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I'm using urbnmapr to get a county base map. I want to plot my own points on top of this map. Even though the urbnmapr map plots with lat/long on the x y axis, the lat/long points that I want to plot over it do not. Why is this and how can I fix it?

library(tidyverse)
library(sf)
#devtools::install_github("UrbanInstitute/urbnmapr")
library(urbnmapr)
  
counties_sf <- get_urbn_map(map = "counties", sf = TRUE,) %>%
  subset(state_abbv %in% "SC")
  
points <- tibble(x = c(34.95116, 34.95265, 34.95116, 35.07469), 
                 y = c(-82.79619 , -82.79647, -82.79676, -82.63421)) %>%
  st_as_sf(coords = c("x", "y"), crs = st_crs(counties_sf))

ggplot()+
  geom_sf(data = counties_sf)+
  geom_sf(data = points)

Here the map of SC is in the right position, but the points are not. Examining the counties_sf data, I see their geometry is wacky, while the points geometry is not. I'm very confused...

2 Answers 2

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I have two suggestions:

  • how hard is the requirement to use urbnmapr? the golden standard of accessing US county data is (arguably) {tigris}. Note that this may not be the real culprit.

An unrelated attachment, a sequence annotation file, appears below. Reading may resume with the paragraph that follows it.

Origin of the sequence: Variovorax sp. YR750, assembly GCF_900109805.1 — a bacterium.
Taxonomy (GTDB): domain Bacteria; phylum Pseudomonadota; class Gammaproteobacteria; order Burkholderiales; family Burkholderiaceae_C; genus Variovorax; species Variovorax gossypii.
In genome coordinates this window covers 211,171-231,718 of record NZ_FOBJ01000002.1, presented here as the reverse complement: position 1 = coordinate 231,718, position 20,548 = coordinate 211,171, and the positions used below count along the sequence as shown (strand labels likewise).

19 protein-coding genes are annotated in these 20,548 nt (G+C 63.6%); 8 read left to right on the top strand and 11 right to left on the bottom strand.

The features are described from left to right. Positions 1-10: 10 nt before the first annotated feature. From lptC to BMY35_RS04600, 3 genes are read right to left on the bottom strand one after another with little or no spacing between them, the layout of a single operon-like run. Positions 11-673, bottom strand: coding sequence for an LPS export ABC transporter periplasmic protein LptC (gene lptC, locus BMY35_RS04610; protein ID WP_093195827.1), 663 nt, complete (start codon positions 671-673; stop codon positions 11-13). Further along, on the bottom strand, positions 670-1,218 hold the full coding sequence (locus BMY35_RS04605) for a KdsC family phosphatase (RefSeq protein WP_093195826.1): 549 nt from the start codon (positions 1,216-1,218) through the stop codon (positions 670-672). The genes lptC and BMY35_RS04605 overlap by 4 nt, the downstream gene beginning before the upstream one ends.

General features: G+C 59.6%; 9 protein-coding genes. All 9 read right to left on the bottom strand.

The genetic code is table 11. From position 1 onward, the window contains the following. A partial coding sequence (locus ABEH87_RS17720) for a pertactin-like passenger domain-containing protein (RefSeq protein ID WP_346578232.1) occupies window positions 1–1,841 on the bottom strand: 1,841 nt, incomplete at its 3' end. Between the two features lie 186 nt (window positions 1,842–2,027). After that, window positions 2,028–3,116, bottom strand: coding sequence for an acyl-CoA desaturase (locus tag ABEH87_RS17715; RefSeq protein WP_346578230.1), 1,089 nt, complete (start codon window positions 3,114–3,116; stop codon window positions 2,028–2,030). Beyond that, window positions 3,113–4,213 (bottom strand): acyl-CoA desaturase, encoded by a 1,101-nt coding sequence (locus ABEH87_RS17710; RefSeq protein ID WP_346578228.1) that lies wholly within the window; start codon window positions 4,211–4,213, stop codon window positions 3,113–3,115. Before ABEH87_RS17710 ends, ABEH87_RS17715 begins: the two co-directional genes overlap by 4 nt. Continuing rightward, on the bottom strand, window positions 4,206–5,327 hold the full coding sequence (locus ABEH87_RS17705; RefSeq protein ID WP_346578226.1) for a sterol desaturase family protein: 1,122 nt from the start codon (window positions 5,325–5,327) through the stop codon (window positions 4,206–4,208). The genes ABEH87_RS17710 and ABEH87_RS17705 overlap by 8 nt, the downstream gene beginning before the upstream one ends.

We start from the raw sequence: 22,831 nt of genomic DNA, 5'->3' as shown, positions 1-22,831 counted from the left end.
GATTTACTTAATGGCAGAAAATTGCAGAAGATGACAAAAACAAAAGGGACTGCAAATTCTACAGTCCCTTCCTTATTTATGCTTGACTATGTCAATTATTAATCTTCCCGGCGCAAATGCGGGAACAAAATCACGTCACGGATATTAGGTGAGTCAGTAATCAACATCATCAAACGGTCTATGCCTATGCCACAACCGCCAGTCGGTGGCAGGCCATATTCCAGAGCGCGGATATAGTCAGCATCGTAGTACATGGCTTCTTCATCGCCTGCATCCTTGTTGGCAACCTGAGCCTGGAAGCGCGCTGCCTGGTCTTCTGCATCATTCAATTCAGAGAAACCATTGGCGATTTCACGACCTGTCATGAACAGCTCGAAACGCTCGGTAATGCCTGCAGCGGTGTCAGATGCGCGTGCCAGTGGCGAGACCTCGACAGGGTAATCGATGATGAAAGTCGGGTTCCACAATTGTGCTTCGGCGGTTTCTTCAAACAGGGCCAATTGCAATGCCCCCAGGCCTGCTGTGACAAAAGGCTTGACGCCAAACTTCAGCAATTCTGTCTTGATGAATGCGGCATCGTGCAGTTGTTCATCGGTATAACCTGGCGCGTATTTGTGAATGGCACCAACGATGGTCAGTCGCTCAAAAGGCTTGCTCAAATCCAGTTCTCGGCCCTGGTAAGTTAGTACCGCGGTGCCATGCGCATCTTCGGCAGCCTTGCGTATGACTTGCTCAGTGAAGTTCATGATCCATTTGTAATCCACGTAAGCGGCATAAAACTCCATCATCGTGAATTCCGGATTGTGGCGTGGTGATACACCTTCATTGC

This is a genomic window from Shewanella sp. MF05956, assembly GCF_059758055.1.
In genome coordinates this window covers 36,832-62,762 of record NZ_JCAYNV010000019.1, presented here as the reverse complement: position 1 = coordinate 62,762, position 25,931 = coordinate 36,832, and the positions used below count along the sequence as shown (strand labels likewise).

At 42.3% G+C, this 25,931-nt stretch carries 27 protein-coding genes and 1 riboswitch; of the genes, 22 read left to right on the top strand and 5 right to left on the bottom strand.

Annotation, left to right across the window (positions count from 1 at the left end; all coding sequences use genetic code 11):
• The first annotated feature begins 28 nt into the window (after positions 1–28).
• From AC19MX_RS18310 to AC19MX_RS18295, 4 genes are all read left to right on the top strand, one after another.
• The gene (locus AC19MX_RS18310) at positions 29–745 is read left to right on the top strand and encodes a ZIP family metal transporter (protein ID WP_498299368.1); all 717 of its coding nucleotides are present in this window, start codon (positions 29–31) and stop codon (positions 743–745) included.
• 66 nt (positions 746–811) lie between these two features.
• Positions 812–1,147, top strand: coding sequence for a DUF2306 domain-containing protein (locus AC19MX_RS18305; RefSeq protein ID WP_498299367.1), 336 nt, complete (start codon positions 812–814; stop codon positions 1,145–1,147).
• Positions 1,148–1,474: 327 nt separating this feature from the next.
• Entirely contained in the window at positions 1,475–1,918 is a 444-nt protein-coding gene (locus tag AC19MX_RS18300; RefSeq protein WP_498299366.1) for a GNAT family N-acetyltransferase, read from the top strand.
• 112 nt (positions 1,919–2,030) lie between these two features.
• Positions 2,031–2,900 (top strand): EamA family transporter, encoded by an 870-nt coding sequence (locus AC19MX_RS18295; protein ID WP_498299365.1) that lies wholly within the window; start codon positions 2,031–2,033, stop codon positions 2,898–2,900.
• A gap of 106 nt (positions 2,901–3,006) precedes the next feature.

• you seem to have the coords wrong in your points object - lat long vs long lat. This seems a bigger issue than the urbnmapr (which I don't have on hand) vs tigris packages.

Or, because an example is more than 1000 words, consider this piece of code:

library(tidyverse)
library(sf)
library(tigris)


counties_sf <- tigris::counties(state = "SC", resolution = "20m")

points <- tibble(x = c(34.95116, 34.95265, 34.95116, 35.07469), 
                 y = c(-82.79619 , -82.79647, -82.79676, -82.63421)) %>%
  st_as_sf(coords = c("y", "x"), crs = st_crs(counties_sf))

ggplot()+
  geom_sf(data = counties_sf) +
  geom_sf(data = points, pch = 4, color = "red")

enter image description here

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  • This is great. Thanks. I was wondering why I couldn't find a standard program for US boundaries in SF format. Thanks for pointing me there.
    – Alex Krohn
    Sep 12 at 16:43
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The coordinate numbers you feed to points are in lat-long, but you then tell sf that these numbers are the same coordinate system as your boundaries.

What you should do is tell sf these are in lat-long (which is normally the EPSG code 4326, unless you know that these locations are not EPSG 4326, aka WGS 84, aka "GPS Coordinates"), and also get x and y the right way round:

points <- st_as_sf(
    data.frame(
      x = c(34.95116, 34.95265, 34.95116, 35.07469), 
      y = c(-82.79619 , -82.79647, -82.79676, -82.63421)
    ), coords=c("y","x"), crs=4326)

enter image description here

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